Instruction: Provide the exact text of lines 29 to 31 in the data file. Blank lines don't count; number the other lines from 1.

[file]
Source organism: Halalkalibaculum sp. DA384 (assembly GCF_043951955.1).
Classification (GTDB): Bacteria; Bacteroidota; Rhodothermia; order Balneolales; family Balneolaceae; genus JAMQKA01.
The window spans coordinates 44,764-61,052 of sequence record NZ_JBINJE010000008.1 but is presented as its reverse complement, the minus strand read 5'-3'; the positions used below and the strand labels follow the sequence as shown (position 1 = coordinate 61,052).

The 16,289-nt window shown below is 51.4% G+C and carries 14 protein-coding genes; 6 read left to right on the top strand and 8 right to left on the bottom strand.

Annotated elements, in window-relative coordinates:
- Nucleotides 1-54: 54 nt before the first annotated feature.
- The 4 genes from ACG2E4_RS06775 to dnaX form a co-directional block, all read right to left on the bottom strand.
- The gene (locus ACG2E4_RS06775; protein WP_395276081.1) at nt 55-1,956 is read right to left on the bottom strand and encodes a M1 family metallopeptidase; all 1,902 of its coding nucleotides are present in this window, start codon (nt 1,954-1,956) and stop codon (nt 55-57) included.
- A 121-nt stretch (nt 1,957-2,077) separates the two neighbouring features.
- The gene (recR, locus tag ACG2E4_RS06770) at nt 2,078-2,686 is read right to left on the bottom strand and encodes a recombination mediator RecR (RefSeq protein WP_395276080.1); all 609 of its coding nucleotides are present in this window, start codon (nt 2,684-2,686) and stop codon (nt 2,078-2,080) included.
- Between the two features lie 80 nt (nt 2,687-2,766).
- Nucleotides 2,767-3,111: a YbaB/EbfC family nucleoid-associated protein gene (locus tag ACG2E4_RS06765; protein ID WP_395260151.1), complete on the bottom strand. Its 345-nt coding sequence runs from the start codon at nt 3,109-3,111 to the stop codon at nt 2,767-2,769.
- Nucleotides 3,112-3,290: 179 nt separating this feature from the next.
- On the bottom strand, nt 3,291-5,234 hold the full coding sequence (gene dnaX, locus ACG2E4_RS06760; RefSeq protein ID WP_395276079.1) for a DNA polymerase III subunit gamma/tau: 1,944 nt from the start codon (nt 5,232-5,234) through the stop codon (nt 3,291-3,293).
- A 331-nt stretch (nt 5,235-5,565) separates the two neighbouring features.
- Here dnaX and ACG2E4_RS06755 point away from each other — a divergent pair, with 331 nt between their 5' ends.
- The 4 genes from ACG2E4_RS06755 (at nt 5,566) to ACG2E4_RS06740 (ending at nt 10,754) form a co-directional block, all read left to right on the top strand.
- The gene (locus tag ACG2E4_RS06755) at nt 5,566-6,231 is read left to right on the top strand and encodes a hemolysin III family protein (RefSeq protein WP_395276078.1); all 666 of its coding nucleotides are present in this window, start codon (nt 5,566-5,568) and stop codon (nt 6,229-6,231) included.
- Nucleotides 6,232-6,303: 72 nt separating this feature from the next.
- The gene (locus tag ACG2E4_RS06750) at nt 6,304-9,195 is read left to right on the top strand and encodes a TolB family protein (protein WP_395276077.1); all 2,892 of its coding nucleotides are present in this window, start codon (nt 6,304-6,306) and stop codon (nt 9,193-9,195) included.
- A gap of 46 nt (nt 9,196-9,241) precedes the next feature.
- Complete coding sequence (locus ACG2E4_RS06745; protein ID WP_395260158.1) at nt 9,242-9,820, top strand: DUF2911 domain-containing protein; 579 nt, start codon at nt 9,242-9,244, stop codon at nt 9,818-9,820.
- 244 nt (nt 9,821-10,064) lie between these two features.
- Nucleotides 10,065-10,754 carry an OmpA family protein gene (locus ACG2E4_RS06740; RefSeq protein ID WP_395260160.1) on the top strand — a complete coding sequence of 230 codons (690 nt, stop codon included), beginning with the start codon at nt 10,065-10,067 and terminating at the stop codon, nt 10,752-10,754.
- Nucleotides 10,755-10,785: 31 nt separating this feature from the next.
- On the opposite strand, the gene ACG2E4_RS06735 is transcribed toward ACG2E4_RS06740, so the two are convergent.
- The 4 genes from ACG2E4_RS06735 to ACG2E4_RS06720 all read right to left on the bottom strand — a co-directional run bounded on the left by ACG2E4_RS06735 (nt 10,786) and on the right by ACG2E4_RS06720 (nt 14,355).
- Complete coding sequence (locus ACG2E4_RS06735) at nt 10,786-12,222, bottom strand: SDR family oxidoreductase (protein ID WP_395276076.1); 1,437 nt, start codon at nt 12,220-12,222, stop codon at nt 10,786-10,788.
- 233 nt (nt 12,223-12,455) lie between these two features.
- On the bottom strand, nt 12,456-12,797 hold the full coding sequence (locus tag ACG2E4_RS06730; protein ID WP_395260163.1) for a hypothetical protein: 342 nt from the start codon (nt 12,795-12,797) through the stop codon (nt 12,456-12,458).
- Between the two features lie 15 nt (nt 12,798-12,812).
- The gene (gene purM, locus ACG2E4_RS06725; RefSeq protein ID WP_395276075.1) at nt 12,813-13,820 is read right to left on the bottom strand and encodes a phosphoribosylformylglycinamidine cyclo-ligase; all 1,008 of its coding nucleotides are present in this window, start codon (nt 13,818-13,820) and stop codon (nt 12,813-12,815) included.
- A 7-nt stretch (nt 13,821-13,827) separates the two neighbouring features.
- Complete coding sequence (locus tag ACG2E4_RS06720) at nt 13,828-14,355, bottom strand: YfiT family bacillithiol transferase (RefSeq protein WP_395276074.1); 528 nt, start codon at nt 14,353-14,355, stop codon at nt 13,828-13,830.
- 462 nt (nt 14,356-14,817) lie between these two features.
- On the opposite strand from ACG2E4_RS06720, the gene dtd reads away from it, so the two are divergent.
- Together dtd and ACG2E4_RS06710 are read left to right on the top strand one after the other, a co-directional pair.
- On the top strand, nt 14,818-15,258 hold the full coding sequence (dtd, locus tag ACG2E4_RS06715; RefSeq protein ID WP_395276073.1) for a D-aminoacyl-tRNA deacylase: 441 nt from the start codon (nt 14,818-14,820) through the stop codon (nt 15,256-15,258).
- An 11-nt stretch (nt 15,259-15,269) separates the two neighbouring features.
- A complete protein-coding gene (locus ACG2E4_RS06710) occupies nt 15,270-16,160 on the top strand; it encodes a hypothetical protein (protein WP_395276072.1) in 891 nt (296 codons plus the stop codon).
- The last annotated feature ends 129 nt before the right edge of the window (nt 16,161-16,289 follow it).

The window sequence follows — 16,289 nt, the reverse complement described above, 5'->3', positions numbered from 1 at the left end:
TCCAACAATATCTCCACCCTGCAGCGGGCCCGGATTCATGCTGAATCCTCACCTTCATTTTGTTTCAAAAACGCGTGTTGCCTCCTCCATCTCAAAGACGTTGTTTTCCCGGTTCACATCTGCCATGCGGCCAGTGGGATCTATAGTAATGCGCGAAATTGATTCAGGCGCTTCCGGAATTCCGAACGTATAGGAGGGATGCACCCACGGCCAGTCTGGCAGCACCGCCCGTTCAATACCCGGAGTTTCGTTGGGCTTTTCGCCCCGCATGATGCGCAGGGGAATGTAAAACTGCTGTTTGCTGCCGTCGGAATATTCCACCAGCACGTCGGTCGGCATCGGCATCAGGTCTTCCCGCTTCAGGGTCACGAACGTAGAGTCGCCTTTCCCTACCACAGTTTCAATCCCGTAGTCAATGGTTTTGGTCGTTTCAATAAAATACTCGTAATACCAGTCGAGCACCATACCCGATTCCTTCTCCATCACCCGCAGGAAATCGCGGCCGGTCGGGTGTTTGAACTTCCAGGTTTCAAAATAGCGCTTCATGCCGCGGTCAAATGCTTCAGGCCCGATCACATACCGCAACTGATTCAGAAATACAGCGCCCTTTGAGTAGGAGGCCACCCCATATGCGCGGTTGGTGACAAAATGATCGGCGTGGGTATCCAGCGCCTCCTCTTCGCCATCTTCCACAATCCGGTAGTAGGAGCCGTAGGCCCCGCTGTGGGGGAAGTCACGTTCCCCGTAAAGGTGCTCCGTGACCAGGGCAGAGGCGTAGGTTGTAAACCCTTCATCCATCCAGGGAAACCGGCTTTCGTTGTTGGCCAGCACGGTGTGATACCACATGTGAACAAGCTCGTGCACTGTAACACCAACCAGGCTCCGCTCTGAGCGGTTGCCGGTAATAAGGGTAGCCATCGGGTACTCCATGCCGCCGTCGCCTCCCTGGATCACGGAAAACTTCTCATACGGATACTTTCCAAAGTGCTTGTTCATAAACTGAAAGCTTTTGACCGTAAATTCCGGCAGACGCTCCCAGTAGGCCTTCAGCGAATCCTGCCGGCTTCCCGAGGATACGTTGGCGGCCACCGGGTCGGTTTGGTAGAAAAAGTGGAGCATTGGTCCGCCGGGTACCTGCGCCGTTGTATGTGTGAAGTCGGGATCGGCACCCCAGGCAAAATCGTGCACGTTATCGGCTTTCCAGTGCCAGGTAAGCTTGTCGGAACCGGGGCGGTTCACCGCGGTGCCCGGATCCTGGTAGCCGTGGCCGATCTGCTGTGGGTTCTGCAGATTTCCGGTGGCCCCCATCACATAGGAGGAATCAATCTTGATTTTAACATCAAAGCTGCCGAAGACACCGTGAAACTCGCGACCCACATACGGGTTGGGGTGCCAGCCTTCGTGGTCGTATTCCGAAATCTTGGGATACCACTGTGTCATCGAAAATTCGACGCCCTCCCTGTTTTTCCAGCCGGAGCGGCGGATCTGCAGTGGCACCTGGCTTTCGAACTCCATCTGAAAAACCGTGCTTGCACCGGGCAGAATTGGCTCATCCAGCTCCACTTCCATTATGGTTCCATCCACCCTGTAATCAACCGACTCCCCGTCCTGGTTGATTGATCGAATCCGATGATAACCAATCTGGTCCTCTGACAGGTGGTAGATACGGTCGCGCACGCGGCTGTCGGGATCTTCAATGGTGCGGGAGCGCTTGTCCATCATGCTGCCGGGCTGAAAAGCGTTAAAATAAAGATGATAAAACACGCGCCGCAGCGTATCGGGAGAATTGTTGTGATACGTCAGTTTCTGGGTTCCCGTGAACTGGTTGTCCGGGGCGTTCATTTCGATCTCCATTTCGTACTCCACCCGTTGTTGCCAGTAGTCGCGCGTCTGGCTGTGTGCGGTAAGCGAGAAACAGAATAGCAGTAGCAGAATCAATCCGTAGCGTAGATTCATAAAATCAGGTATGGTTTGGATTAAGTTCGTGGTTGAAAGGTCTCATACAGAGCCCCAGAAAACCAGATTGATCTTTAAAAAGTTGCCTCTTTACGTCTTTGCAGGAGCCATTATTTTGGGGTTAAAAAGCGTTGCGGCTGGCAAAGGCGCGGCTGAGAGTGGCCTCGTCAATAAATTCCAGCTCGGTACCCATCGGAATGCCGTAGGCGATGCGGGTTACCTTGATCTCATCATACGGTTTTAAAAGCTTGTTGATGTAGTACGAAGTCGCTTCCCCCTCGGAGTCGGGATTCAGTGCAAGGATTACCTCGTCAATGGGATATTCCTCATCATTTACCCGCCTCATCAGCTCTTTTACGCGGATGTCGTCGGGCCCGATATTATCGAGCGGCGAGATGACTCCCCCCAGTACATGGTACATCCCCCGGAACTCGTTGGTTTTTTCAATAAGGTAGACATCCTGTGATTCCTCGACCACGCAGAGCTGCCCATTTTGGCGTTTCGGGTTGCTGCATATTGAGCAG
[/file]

- 233 nt (nt 12,223-12,455) lie between these two features.
- On the bottom strand, nt 12,456-12,797 hold the full coding sequence (locus tag ACG2E4_RS06730; protein ID WP_395260163.1) for a hypothetical protein: 342 nt from the start codon (nt 12,795-12,797) through the stop codon (nt 12,456-12,458).
- Between the two features lie 15 nt (nt 12,798-12,812).